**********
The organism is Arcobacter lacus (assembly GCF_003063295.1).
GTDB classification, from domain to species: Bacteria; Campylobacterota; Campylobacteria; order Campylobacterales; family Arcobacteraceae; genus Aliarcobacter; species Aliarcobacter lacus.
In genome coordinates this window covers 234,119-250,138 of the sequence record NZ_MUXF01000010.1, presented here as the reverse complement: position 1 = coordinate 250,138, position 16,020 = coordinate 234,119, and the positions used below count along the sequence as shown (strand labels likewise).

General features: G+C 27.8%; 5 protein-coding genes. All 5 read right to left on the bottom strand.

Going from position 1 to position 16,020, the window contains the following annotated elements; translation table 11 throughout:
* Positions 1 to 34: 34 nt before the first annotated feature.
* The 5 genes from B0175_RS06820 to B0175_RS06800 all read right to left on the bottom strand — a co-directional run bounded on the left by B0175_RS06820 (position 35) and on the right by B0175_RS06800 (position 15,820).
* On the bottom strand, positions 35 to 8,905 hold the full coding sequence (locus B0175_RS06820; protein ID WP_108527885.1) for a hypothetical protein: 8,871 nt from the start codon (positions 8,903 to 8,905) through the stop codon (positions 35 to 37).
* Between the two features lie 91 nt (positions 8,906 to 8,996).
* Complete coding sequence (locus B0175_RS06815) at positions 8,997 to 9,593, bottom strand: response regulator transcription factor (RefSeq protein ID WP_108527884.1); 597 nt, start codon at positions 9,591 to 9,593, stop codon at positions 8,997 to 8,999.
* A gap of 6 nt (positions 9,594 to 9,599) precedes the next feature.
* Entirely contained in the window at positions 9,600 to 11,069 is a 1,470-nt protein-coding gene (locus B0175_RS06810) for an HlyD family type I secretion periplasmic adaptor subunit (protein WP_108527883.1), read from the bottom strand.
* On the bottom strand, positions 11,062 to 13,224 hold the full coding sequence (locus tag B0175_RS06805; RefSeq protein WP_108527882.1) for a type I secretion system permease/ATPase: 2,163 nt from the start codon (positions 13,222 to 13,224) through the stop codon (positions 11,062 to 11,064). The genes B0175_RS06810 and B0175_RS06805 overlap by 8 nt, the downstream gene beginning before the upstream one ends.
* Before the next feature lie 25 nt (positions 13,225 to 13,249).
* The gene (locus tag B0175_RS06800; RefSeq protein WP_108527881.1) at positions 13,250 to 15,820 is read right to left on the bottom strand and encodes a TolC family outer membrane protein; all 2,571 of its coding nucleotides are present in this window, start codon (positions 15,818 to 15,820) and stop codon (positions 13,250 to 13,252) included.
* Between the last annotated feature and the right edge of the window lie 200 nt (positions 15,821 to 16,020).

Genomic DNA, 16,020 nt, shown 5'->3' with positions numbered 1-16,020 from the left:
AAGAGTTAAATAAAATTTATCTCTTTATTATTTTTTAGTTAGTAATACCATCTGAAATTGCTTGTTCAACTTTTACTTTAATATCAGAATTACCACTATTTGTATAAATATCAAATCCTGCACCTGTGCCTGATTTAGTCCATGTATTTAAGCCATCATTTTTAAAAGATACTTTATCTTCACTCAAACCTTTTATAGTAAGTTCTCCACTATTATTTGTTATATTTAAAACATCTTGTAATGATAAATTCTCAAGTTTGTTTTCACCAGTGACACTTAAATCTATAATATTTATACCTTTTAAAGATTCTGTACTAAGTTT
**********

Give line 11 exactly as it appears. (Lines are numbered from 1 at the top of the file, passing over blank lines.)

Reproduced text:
* A gap of 6 nt (positions 9,594 to 9,599) precedes the next feature.